Most economists view U.S. policies toward sugar as a deplorable departure from the principles of free trade. About a year ago, The Economist magazine summed up the situation as follows:
Outrageous import quotas keep the domestic price of sugar at double that of the world price. CAFTA [the Central America Free Trade Agreement] would allow more imports in from Central American countries, but still less than 2% of US sugar production. For the sugar lobby—and the 15 or so Republican politicians who follow its bidding—that is still too much.See also George Will's old column on the topic and this Reuters article on the current situation.
The economics here is straightforward. It is a standard case of protectionism for the benefit of politically powerful domestic producers (including the producers of sugar substitutes, such as corn syrup). The losers are American consumers and farmers in developing nations.
One interesting wrinkle is that sugar is used to make ethanol. If the United States had truly free trade, we would be enjoying not only cheaper soft drinks but also cheaper fuel, as Harvard historian Niall Ferguson (alternate link) pointed out in yesterday's LA Times. In a column called "Put some sugar in your tank," he writes:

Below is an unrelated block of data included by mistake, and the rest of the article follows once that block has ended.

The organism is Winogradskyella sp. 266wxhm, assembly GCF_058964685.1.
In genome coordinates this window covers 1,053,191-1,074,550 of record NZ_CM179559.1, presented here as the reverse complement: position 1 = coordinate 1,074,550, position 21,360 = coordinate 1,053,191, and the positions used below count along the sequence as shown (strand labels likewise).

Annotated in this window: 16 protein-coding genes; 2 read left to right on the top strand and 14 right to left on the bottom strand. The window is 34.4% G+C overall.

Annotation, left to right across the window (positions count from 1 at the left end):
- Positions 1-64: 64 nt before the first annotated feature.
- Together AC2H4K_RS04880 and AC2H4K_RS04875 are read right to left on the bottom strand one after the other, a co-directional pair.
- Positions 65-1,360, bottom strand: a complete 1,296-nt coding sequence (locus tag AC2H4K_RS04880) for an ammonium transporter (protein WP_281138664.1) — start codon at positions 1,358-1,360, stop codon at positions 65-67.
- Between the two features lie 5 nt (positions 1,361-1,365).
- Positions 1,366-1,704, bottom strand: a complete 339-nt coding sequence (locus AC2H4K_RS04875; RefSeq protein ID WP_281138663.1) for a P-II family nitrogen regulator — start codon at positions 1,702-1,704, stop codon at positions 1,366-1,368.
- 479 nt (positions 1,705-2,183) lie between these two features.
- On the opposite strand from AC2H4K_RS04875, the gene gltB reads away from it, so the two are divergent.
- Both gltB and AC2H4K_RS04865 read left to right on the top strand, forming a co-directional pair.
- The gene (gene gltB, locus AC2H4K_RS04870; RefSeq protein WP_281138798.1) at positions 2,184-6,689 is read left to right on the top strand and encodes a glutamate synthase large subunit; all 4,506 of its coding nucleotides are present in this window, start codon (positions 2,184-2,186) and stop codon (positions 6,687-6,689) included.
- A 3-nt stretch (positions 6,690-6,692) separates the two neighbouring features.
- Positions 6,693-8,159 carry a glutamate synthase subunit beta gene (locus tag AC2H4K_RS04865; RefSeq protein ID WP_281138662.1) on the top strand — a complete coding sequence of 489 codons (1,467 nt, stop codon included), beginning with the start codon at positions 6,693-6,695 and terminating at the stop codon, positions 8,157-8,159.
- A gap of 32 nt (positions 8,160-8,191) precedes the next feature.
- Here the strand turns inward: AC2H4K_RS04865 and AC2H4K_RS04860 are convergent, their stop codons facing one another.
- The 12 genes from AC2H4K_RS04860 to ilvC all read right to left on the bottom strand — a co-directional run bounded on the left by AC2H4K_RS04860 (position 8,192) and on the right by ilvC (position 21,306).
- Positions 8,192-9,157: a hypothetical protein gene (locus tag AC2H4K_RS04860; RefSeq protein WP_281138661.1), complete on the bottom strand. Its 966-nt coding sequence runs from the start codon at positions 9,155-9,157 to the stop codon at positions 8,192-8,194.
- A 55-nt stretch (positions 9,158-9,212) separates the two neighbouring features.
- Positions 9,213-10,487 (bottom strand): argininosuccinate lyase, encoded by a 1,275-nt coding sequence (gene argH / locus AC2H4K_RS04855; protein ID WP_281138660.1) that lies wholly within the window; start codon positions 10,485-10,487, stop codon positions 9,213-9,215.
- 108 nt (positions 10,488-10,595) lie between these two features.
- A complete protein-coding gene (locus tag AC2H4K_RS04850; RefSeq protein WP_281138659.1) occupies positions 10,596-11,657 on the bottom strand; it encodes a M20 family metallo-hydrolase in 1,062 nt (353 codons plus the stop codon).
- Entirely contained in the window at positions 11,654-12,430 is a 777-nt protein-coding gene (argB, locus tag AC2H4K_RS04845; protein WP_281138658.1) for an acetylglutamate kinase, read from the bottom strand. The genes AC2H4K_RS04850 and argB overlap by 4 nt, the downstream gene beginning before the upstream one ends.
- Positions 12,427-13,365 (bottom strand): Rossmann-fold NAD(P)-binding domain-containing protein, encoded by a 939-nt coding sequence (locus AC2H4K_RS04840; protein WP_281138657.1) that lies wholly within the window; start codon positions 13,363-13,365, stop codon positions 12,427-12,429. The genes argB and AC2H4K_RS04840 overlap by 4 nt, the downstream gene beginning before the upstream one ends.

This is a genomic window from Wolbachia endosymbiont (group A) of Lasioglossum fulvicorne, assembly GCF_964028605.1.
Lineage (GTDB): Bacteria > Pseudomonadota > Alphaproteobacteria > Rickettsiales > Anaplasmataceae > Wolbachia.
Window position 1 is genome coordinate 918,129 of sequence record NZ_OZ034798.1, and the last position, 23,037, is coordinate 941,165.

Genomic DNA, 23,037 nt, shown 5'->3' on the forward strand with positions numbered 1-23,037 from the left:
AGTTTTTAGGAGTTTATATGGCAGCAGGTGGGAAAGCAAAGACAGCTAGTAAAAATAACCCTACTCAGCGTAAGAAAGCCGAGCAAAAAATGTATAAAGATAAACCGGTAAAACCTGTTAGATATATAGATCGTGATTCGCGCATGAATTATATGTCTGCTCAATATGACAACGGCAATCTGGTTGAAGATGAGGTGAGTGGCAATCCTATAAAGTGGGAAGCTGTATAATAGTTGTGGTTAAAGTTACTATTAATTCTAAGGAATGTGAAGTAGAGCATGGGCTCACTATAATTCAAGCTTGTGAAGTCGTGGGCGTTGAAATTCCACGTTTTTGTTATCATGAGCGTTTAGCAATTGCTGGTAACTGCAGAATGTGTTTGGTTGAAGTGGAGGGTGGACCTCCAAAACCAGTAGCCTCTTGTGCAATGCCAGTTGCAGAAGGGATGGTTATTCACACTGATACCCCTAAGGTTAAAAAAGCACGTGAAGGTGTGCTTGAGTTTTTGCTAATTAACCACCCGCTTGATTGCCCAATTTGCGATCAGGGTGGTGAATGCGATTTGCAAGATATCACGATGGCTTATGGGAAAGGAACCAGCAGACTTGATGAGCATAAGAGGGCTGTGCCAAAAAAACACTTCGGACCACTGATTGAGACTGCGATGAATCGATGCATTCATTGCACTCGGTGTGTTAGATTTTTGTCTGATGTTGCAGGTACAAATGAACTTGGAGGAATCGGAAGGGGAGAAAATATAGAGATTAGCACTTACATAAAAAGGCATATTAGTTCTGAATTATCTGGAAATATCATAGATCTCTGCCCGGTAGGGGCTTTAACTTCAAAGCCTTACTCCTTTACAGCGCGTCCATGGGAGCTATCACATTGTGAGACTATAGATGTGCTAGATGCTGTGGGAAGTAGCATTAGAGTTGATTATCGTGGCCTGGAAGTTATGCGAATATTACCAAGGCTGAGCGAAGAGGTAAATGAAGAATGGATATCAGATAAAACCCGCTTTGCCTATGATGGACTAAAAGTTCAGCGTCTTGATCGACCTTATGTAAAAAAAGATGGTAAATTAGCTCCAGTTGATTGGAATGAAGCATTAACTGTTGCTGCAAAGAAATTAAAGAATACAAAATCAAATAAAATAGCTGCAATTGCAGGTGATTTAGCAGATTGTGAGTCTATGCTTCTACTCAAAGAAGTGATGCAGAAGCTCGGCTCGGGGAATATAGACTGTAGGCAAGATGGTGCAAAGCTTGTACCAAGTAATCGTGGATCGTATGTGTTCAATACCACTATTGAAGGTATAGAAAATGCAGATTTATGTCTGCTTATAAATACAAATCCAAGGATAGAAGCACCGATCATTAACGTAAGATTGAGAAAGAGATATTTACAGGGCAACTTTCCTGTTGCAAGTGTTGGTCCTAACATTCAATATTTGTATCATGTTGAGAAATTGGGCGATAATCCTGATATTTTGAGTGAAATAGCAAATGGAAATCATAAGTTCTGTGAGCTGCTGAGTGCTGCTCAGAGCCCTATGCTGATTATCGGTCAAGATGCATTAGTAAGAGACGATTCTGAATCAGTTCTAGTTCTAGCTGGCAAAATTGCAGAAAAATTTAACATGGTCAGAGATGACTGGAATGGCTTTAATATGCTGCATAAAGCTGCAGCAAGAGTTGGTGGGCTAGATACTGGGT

Unnoticed in the northern hemisphere, one country is pioneering a transportation revolution by switching from petrol to ethanol. That country is Brazil. Today, ethanol accounts for 40 per cent of all automobile fuel in Brazil, while 80 per cent of new Brazilian cars are flexible-fuel cars that can run on either petrol or ethanol.
What's preventing the northern hemisphere from following Brazil's lead? The answer is not so much Big Oil -- though American oil companies have fought tooth and nail against the introduction of ethanol, even as a fuel additive -- as Small Agriculture. To protect northern farmers, huge tariffs are currently imposed on imports of Brazilian-produced ethanol by both the United States and the European Union.